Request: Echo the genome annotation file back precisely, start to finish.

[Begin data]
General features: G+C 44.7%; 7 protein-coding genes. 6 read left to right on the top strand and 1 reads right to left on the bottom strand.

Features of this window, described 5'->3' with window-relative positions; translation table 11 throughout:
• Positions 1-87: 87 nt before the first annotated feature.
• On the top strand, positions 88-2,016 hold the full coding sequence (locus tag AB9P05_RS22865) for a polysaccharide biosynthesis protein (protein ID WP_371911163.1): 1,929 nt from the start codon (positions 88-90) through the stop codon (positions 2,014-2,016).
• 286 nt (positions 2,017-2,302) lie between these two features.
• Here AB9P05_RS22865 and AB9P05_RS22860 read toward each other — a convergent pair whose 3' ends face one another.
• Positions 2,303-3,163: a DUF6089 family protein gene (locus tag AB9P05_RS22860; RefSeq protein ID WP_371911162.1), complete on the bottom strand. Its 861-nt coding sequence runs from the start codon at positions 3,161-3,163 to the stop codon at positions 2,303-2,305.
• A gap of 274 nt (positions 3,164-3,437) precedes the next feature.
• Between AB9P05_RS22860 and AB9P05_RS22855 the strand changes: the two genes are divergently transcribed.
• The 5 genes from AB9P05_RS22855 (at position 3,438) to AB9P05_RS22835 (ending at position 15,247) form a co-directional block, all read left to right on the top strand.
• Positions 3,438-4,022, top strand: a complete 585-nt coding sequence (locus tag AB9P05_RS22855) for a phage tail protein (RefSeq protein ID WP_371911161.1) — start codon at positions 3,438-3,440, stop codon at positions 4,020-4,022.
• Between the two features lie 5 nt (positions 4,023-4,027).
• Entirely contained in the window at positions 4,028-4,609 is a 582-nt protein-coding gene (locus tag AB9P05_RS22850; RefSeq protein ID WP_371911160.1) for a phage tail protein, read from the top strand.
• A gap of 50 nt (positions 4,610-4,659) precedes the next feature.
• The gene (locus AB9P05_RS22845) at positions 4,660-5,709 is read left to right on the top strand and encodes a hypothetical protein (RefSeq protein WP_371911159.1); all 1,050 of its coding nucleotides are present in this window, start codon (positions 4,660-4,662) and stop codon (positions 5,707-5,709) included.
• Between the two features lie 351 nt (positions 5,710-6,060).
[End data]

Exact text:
General features: G+C 44.7%; 7 protein-coding genes. 6 read left to right on the top strand and 1 reads right to left on the bottom strand.

Features of this window, described 5'->3' with window-relative positions; translation table 11 throughout:
• Positions 1-87: 87 nt before the first annotated feature.
• On the top strand, positions 88-2,016 hold the full coding sequence (locus tag AB9P05_RS22865) for a polysaccharide biosynthesis protein (protein ID WP_371911163.1): 1,929 nt from the start codon (positions 88-90) through the stop codon (positions 2,014-2,016).
• 286 nt (positions 2,017-2,302) lie between these two features.
• Here AB9P05_RS22865 and AB9P05_RS22860 read toward each other — a convergent pair whose 3' ends face one another.
• Positions 2,303-3,163: a DUF6089 family protein gene (locus tag AB9P05_RS22860; RefSeq protein ID WP_371911162.1), complete on the bottom strand. Its 861-nt coding sequence runs from the start codon at positions 3,161-3,163 to the stop codon at positions 2,303-2,305.
• A gap of 274 nt (positions 3,164-3,437) precedes the next feature.
• Between AB9P05_RS22860 and AB9P05_RS22855 the strand changes: the two genes are divergently transcribed.
• The 5 genes from AB9P05_RS22855 (at position 3,438) to AB9P05_RS22835 (ending at position 15,247) form a co-directional block, all read left to right on the top strand.
• Positions 3,438-4,022, top strand: a complete 585-nt coding sequence (locus tag AB9P05_RS22855) for a phage tail protein (RefSeq protein ID WP_371911161.1) — start codon at positions 3,438-3,440, stop codon at positions 4,020-4,022.
• Between the two features lie 5 nt (positions 4,023-4,027).
• Entirely contained in the window at positions 4,028-4,609 is a 582-nt protein-coding gene (locus tag AB9P05_RS22850; RefSeq protein ID WP_371911160.1) for a phage tail protein, read from the top strand.
• A gap of 50 nt (positions 4,610-4,659) precedes the next feature.
• The gene (locus AB9P05_RS22845) at positions 4,660-5,709 is read left to right on the top strand and encodes a hypothetical protein (RefSeq protein WP_371911159.1); all 1,050 of its coding nucleotides are present in this window, start codon (positions 4,660-4,662) and stop codon (positions 5,707-5,709) included.
• Between the two features lie 351 nt (positions 5,710-6,060).